Celebration Series – Joseline Cortez

Our Celebration Series is an opportunity to celebrate who we are as an organization.  As many of our alumni return to Houston for Thanksgiving, we want to take this opportunity to celebrate an alumna who embodies the YES Prep mission.  Joseline Cortez is a junior at Washington and Jefferson College in Pennsylvania and a 2011 alumna of YES Prep. 
Last January in Italy, amidst eating great pizza and absorbing the culture, Joseline Cortez observed a striking trend – an abundance of Latin American immigrants throughout the city markets.  The observation drew her curiosity.
At the recommendation of her advisor at Washington and Jefferson College, Dr. Manzari, Cortez applied for a Magellan Project to further study Latin American immigration in both Italy and Spain.  After a lengthy application progress that included a personal statement, project plan, and budget, Cortez received approval. 
In June, she departed for a month-long trip that included visits to Madrid, Barcelona, and Florence, Italy.  While in each city, Cortez would spend her days in markets, easing into conversations with Latin and South American immigrants and uncovering the various reasons for their immigration to Europe.  She discovered that most immigrants came to Spain or Italy to find better jobs and to have a better life for their families.  Though, in certain conversations, she learned a harsh reality – some immigrants were victims of trafficking.
Cortez’s experience through the Magellan Project shaped her vision of the future. 
“Though we’re not required to continue with the research, I personally want to continue,” Cortez said.  “[The Magellan Project] doesn’t have to be related to one’s major, but I chose that, and it opened my eyes to what I want to do later in life.”
Cortez’s ambitions are as dynamic as her personality.  She plans to attend law school to pursue immigration law, a direct product of her experience through the Magellan Project.  However, she also wants to return to Houston to teach.
“I do want to come back and teach,” she said. “That has been one of my passions – just seeing all that YES Prep put into me.  I would like to do that for other students.”
Applying to the Peace Corps also makes Cortez’s top three list.
“I would love, love, love to go into the Peace Corp!” she exclaimed.  “One of those three will work out.”
In celebrating Cortez, it is easy, and appropriate, to give accolades for her obvious accomplishments.  Yet, perhaps even more significant is her persistence through college, particularly one that is 1,300 miles away from home. 
Though Cortez is flourishing at W&J, she readily admitted that the adjustment to college, to campus life, and to living far from home proved difficult. 
“It was really tough my freshman year,” she said.  “I lived my whole life in Texas – warm weather, sunny…family really close.  Taking that step and going to college my freshman year at 18 years of age – it was really tough.”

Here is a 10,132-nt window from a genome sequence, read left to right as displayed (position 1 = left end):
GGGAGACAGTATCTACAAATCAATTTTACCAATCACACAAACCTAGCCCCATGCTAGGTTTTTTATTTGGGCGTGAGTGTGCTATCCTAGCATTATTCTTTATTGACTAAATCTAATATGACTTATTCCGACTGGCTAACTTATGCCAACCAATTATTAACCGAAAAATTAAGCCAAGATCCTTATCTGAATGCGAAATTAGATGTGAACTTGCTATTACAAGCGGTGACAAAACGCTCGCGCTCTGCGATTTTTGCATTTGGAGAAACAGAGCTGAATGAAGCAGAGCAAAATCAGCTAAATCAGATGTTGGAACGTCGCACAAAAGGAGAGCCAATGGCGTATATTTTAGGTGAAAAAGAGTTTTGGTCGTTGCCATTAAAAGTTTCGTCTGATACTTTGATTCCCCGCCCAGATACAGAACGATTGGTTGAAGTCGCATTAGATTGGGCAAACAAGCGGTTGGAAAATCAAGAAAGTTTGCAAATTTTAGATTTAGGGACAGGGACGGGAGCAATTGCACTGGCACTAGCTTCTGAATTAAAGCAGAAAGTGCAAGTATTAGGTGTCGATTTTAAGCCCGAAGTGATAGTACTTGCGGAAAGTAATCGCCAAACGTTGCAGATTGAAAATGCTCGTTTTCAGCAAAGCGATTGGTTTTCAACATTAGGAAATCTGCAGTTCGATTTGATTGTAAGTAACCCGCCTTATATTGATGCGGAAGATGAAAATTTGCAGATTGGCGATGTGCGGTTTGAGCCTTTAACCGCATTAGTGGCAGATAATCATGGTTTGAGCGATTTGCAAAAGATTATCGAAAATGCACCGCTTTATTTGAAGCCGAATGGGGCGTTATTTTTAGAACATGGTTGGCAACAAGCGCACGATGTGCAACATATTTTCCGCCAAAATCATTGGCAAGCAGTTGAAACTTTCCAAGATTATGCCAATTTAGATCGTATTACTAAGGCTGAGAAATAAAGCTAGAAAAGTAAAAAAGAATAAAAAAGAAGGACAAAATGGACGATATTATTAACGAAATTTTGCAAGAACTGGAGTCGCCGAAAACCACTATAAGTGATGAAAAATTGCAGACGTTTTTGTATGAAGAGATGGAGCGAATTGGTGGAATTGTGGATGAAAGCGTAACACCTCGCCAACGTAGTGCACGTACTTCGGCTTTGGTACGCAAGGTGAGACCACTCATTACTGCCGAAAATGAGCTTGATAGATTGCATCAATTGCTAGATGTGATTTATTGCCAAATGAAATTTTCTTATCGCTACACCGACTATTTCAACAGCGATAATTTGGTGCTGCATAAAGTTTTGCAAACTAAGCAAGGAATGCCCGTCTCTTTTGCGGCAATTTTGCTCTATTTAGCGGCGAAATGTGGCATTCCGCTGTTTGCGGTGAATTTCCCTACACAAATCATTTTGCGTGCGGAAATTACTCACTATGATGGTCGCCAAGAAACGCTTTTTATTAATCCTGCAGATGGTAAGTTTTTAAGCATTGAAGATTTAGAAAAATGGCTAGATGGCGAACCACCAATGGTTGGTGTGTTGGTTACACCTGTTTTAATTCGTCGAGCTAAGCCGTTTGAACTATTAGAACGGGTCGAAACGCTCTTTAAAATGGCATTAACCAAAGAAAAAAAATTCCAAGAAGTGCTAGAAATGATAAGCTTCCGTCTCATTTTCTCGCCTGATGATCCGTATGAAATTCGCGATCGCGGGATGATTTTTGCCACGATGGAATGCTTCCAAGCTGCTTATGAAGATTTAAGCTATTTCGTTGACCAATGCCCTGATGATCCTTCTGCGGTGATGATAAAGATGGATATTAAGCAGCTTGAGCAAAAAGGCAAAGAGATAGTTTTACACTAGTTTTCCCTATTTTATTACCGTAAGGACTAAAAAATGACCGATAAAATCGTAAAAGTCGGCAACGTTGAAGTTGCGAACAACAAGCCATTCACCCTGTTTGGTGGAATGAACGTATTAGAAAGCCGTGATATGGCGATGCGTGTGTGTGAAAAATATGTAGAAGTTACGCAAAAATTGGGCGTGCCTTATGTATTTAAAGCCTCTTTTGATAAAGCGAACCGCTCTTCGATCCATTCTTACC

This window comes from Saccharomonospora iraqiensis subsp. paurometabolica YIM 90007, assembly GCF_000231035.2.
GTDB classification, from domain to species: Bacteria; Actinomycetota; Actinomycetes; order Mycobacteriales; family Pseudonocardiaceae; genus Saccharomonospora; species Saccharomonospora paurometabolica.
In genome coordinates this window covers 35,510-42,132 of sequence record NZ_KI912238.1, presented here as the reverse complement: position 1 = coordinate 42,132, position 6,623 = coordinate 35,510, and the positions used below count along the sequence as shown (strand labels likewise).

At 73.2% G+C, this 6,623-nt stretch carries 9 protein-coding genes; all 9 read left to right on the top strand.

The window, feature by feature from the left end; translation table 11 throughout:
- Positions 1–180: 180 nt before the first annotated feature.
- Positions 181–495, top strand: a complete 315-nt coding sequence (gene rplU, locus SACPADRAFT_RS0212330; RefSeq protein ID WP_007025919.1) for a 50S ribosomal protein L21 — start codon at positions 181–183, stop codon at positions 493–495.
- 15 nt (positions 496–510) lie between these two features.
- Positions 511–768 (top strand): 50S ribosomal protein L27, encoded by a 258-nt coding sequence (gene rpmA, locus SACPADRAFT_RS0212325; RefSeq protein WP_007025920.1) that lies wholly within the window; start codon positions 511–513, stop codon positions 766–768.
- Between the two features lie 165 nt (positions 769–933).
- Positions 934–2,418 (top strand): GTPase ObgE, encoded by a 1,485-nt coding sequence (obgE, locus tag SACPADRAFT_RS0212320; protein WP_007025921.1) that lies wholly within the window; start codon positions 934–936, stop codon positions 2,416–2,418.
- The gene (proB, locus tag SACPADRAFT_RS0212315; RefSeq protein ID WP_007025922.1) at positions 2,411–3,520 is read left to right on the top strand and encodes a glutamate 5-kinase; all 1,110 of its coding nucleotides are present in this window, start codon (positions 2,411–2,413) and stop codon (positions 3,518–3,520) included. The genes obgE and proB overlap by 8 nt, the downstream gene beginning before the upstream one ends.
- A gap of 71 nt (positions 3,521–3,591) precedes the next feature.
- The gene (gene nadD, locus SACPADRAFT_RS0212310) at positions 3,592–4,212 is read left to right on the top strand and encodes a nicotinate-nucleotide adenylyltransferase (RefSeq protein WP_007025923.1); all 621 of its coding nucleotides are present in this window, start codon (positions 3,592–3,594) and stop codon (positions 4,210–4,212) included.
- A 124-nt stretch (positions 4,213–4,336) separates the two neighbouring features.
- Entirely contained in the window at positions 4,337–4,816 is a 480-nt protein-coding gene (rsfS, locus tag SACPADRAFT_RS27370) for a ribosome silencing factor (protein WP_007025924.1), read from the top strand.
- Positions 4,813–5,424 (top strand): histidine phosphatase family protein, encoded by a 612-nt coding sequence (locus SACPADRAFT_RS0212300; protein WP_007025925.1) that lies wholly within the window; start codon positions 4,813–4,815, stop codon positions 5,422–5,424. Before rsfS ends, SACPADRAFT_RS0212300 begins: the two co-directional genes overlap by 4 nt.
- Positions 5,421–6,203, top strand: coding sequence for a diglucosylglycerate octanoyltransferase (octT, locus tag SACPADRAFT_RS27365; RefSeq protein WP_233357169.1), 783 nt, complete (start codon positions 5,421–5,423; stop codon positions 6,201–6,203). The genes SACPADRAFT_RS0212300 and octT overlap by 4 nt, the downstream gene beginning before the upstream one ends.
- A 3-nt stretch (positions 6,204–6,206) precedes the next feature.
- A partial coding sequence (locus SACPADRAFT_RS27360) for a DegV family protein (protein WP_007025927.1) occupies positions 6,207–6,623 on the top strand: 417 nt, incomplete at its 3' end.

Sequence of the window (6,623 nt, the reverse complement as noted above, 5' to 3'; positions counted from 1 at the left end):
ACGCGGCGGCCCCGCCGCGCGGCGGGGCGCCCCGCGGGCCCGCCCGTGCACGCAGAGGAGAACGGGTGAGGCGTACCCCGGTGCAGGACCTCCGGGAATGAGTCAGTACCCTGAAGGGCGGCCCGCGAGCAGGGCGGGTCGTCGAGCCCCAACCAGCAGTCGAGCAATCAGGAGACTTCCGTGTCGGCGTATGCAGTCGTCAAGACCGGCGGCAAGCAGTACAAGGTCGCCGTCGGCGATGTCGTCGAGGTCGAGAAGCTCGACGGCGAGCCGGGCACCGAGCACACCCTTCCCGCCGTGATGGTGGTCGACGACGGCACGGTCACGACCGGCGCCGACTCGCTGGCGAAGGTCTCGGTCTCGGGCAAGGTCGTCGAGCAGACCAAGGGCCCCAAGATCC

Cortez acknowledged that her biggest obstacle freshman year was her independence – not reaching out to her professors.
“I had to get out of my shell and reach out to people – other students, professors, whatever aid that was around – I had to reach out,” she said.   “As soon as I started doing that, as soon as I got more comfortable with the professors, I was just fine.  I was stubborn and self-reserved.  That’s not the way to go in college!”
In addition to the support she received from her professors, Cortez found encouragement from Al Newell, vice president of enrollment at W&J.
“He always checks up on us – the YES Prep kids.  He sets up a dinner with us and has us over to his house,” Cortez said.  “He always says, ‘I’m here for you.’”
W&J is one of 25 colleges and universities in formal partnership with YES Prep through the IMPACT Partnership Program, a program designed to provide the financial, academic, and emotional supports students from low-income communities often need in order to be successful in college.
Today, Cortez is majoring in International Studies and Spanish with a Communication-Arts minor.  She is part of the Latino Culture Association, a Spanish tutor, and a member of the Pi Beta Phi sorority.  She has two jobs on campus: catering for the school dining hall and serving as a Visitor Services assistant at the office of Admission.  She is also a Student Ambassador.
For Cortez, the support she received from her peers, teachers, and the staff at YES Prep enriched her experience and opened doors that led her to where she is today.  She cited going to Brazil for a summer opportunity and AP classes as critical to her success in college. 
She reflected on the individuals who impacted her most with gratitude.
“Mr. Brandenburg – he opened up my passion of photography, film, and the communication area,” Cortez said.  “Ms. Walter – she was my college counselor.  She provided me the opportunity – opened the door – for me to do a foreign exchange in Brazil.  Cristina Muñoz – She was just a person I could always talk to – whether class related or social.  [She] always motivated me to do my best.”

Leave a Reply

Your email address will not be published. Required fields are marked *